Wednesday, August 31, 2016

Thoughts on 5 Films

1. Love & Mercy - This is going to sound really dumb, but I had NO IDEA that this movie was about Brian Wilson. I guess I never really paid much attention when it was released. I saw it on a few "Best of 2015" lists, and I read some great reviews of Paul Dano's performance. And I knew it was about music because I remember seeing a still of Dano in a production studio. And to make me sound even more dumb, I had no idea Wilson had such an interesting (and really fucked up) life and that the Wilson sisters from Wilson Phillips are Brian Wilson's daughters?? WHAT?! How did I not know that? I LOVED Wilson Phillips growing up. So aside from the story BLOWING MY MIND, I really enjoyed it. The acting is superb - especially Dano, Elizabeth Banks, and of course Paul Giamatti. He is the perfect sleazy douchebag. The story is told with just enough intensity, that I actually felt like something might actually happy to Wilson (even knowing full well that he is still alive today). It's so disgusting that people leech off of celebrities - and there are so many instances. The movie really forces that disgust on the audience, and hopefully, people will start being more proactive like Wilson's wife, Melinda, and stand up to these monsters. Had I seen this movie earlier, it surely would have made my top 10 of last year.

2. Mustang - So I watched this move directly after I watched Mistress America, and the stark contrast between the two is startling. While Mistress America is an extremely immature tale of white women who have no concept of what real world problems are (more on this below), Mustang showcases how backwards a lot of the world is in regards to women's equality and ability to enjoy life and make her own choices. It's a devastating watch, and in all honesty, as much as I enjoy films in any language, I wasn't in the right mindset for a foreign film. I did my best to adjust my brain, but I feel like I missed a lot of the subtlety and nuances in the story. I had to actually look up what they were getting in trouble for (i.e the catalyst to the whole story) because it is subtle, but it's also so innocent in our modern times. To watch these five young women have their lives destroyed because of one innocent moment of fun, is a really had concept to accept, and yet, this is what is happening to Turkish women (and women in many other cultures). It really makes me feel lucky and appreciative to live in this country. While we have our opportunities when it comes to equality, at least we're moving forward.

3. Mistress America - UGH. Just UGH. I like Greta Gerwig, but I'm getting tired of these immature roles she keeps doing. It's the same thing over, and over again, and it's nothing new (it's basically a long episode of Girls). It's ungrateful, self-centered, privileged, angsty women convinced that they suffer more than everyone else. That's not to say that these women don't suffer from some sort of depression (everything is relative), but it's not very interesting to watch. There is no substance to these movies. I've liked some films from Noah Baumbach, but I'm getting bored by them. Or maybe I just enjoy when there is a bit more bite or sarcasm to these types of stories. Like if the characters did a little bit of self-reflection, I might like them more, or at least, empathize with them. Instead we have characters who say idiotic statements like "I wish we were back in Feudal times when if you were a peasant, you just had to be happy with who you are". I mean, what kind of narcissistic asshole would wish for that and why is there a movie about her story?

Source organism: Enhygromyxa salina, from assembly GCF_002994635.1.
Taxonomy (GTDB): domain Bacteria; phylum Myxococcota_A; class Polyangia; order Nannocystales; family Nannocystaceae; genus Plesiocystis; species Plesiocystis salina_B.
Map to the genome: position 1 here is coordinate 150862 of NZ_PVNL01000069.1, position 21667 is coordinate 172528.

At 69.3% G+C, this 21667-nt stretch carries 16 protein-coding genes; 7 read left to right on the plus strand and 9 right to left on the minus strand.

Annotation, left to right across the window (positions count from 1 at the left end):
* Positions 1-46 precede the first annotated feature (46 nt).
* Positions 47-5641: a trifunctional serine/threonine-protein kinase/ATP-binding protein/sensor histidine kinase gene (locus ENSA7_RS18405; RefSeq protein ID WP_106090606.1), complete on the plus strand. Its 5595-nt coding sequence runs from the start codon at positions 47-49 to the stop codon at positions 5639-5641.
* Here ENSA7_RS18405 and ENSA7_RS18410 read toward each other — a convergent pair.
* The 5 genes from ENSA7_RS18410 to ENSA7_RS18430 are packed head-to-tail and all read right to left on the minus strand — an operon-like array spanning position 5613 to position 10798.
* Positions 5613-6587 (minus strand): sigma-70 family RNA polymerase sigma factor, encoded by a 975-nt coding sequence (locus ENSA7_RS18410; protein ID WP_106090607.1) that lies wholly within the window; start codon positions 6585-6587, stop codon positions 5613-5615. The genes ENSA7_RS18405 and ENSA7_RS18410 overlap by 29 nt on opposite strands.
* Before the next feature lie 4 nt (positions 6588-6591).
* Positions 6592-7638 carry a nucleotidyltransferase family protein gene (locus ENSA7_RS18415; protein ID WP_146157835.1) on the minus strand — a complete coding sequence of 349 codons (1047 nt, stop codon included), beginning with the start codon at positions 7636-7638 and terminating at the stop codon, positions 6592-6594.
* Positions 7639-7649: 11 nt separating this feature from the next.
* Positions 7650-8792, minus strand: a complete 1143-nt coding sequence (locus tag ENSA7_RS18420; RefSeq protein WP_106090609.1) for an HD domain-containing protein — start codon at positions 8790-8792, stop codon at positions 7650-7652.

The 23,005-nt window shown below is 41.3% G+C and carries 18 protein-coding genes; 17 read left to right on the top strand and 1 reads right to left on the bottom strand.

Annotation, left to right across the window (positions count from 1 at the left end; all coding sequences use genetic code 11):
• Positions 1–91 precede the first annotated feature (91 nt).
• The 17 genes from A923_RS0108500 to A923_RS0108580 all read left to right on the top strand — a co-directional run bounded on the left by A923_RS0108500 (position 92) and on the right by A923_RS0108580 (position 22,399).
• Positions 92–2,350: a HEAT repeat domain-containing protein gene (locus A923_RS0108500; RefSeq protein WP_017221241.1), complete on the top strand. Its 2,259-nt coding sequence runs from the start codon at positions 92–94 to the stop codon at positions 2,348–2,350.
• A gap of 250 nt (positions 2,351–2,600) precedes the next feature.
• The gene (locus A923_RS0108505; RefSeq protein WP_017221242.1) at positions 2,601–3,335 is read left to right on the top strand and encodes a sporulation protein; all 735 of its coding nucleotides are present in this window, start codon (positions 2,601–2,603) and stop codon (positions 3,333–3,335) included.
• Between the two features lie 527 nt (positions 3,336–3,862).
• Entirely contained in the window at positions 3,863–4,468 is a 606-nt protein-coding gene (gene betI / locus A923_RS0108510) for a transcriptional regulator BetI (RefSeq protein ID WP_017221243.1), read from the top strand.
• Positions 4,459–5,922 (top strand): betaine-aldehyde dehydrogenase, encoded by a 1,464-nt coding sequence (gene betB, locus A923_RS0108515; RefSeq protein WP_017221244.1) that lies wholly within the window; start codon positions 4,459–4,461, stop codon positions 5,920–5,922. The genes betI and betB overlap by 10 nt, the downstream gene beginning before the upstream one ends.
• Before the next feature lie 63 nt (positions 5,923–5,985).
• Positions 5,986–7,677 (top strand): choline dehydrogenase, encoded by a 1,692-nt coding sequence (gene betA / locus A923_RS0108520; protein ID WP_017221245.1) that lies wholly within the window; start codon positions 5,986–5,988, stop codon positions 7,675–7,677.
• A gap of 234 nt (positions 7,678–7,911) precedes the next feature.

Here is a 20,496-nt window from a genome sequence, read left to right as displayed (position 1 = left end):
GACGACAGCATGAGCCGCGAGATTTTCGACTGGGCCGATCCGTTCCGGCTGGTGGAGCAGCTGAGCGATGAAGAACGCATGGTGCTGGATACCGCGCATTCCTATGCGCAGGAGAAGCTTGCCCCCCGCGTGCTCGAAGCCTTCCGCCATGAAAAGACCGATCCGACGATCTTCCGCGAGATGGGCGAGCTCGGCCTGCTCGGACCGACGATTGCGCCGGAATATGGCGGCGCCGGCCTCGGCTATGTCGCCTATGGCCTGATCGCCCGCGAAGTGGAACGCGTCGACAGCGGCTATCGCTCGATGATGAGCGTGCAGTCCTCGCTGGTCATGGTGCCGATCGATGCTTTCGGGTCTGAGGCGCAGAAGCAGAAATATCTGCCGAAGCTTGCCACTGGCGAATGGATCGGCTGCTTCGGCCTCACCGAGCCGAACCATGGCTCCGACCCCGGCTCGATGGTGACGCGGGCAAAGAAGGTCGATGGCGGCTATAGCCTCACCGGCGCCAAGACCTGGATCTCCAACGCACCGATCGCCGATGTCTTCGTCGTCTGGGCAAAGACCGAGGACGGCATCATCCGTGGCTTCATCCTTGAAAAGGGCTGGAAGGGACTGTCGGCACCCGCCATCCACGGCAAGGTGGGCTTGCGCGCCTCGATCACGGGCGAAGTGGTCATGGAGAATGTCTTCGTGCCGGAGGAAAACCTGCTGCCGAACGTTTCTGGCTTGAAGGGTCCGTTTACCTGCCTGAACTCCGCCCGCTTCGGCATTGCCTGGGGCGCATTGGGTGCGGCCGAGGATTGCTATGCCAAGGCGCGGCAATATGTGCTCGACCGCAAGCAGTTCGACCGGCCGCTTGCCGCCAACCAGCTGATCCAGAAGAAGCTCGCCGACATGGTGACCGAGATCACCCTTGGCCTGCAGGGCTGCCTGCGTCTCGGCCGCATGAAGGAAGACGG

4. Green Room - I enjoyed Blue Ruin - it was an extremely well-made indie movie especially for a newcomer. I've heard some ridiculously high praise for this movie, and I think it deterred my enjoyment a little bit, because I just don't think it could live up to the expectations. Especially with Imogen Poots in the cast. I know a lot of people dig her, but I find her acting atrocious. She was better in this movie, but still the worst part of the movie. Anton Yelchin will definitely be missed. He was one of those actors that I always trusted would take interesting roles. Like when I read a summary of a movie, I might be thinking "eh", but then I see Yelchin is in it and my interest peaks. It's so sad that he is no longer with us to perform these interesting characters, but he is leaving a minor legacy of top-notch roles behind for us to enjoy - and this is one of them. This movie is hardly as terrifying as I was led to believe, but it is another extremely well-made, smartly written film for Jeremy Saulnier to add under his belt.

5. High-Rise - Another movie that was extremely praised, that I just couldn't really get in to. Ben Wheatley is hit or miss for me (Sightseers is a stunning movie, A Field in England is sooo dull). High-Rise feels like a Wheatley film, and that is an incredible thing. For a director to be an auteur they need to have distinction, and Wheatley nails it every time (good or bad). This film is gorgeous and demented, violent and subtle, chaotic and structured - a combination of contradictions. Plus, Wheatley intercuts seemingly unrelated scenes like NO ONE else in the industry. It's just extraordinary. However, I just found this film to be a little cluttered, and boring, by the time the anarchy began, I was already over it. I still don't get Tom Hiddleston. He was decent in the new series The Night Manager, but I can think of a dozen other actors that could have nailed that role even better. Plus, the supporting cast was almost interchangeable. There was no distinction between them, which I found to be a huge part of the problem.

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